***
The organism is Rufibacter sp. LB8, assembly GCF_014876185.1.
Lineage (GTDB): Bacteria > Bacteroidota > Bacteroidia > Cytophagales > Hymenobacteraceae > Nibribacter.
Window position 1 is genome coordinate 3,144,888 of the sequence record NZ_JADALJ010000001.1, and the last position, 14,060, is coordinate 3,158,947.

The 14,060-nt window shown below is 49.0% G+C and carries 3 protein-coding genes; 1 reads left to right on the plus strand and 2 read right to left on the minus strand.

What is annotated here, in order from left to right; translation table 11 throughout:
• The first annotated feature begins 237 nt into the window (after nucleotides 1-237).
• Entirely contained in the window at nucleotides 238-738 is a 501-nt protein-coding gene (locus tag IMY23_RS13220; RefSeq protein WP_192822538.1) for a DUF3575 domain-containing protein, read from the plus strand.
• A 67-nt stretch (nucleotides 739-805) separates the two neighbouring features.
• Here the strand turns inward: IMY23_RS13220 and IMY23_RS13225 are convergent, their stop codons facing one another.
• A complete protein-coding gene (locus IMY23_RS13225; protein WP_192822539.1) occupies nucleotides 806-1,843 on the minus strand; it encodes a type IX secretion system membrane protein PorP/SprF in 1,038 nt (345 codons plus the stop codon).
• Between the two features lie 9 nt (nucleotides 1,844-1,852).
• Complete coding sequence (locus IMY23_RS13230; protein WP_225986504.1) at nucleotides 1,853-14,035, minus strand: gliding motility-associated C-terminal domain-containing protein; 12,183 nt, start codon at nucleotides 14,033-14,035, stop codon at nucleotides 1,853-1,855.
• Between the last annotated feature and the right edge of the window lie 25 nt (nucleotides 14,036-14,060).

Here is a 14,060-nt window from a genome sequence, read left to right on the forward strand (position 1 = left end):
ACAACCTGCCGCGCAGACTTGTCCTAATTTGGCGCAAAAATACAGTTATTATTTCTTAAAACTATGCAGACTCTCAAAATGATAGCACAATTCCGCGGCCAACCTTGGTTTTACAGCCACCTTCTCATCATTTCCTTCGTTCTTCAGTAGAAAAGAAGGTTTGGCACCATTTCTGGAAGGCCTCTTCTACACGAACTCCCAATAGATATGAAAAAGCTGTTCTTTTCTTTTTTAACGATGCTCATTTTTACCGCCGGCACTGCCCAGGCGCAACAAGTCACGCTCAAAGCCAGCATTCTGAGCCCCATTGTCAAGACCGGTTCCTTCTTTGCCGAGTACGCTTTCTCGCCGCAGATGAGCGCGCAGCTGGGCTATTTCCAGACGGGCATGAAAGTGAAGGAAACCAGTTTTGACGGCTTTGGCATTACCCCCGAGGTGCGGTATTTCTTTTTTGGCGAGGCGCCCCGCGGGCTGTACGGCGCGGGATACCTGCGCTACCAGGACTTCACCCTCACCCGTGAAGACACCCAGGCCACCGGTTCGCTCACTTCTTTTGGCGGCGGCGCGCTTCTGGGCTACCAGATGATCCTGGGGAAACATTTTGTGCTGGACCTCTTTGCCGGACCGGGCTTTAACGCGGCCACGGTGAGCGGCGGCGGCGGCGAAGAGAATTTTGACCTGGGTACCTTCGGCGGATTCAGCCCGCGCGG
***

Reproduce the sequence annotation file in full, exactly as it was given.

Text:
The organism is Rufibacter sp. LB8, assembly GCF_014876185.1.
Lineage (GTDB): Bacteria > Bacteroidota > Bacteroidia > Cytophagales > Hymenobacteraceae > Nibribacter.
Window position 1 is genome coordinate 3,144,888 of the sequence record NZ_JADALJ010000001.1, and the last position, 14,060, is coordinate 3,158,947.

The 14,060-nt window shown below is 49.0% G+C and carries 3 protein-coding genes; 1 reads left to right on the plus strand and 2 read right to left on the minus strand.

What is annotated here, in order from left to right; translation table 11 throughout:
• The first annotated feature begins 237 nt into the window (after nucleotides 1-237).
• Entirely contained in the window at nucleotides 238-738 is a 501-nt protein-coding gene (locus tag IMY23_RS13220; RefSeq protein WP_192822538.1) for a DUF3575 domain-containing protein, read from the plus strand.
• A 67-nt stretch (nucleotides 739-805) separates the two neighbouring features.
• Here the strand turns inward: IMY23_RS13220 and IMY23_RS13225 are convergent, their stop codons facing one another.
• A complete protein-coding gene (locus IMY23_RS13225; protein WP_192822539.1) occupies nucleotides 806-1,843 on the minus strand; it encodes a type IX secretion system membrane protein PorP/SprF in 1,038 nt (345 codons plus the stop codon).
• Between the two features lie 9 nt (nucleotides 1,844-1,852).
• Complete coding sequence (locus IMY23_RS13230; protein WP_225986504.1) at nucleotides 1,853-14,035, minus strand: gliding motility-associated C-terminal domain-containing protein; 12,183 nt, start codon at nucleotides 14,033-14,035, stop codon at nucleotides 1,853-1,855.
• Between the last annotated feature and the right edge of the window lie 25 nt (nucleotides 14,036-14,060).

Here is a 14,060-nt window from a genome sequence, read left to right on the forward strand (position 1 = left end):
ACAACCTGCCGCGCAGACTTGTCCTAATTTGGCGCAAAAATACAGTTATTATTTCTTAAAACTATGCAGACTCTCAAAATGATAGCACAATTCCGCGGCCAACCTTGGTTTTACAGCCACCTTCTCATCATTTCCTTCGTTCTTCAGTAGAAAAGAAGGTTTGGCACCATTTCTGGAAGGCCTCTTCTACACGAACTCCCAATAGATATGAAAAAGCTGTTCTTTTCTTTTTTAACGATGCTCATTTTTACCGCCGGCACTGCCCAGGCGCAACAAGTCACGCTCAAAGCCAGCATTCTGAGCCCCATTGTCAAGACCGGTTCCTTCTTTGCCGAGTACGCTTTCTCGCCGCAGATGAGCGCGCAGCTGGGCTATTTCCAGACGGGCATGAAAGTGAAGGAAACCAGTTTTGACGGCTTTGGCATTACCCCCGAGGTGCGGTATTTCTTTTTTGGCGAGGCGCCCCGCGGGCTGTACGGCGCGGGATACCTGCGCTACCAGGACTTCACCCTCACCCGTGAAGACACCCAGGCCACCGGTTCGCTCACTTCTTTTGGCGGCGGCGCGCTTCTGGGCTACCAGATGATCCTGGGGAAACATTTTGTGCTGGACCTCTTTGCCGGACCGGGCTTTAACGCGGCCACGGTGAGCGGCGGCGGCGGCGAAGAGAATTTTGACCTGGGTACCTTCGGCGGATTCAGCCCGCGCGG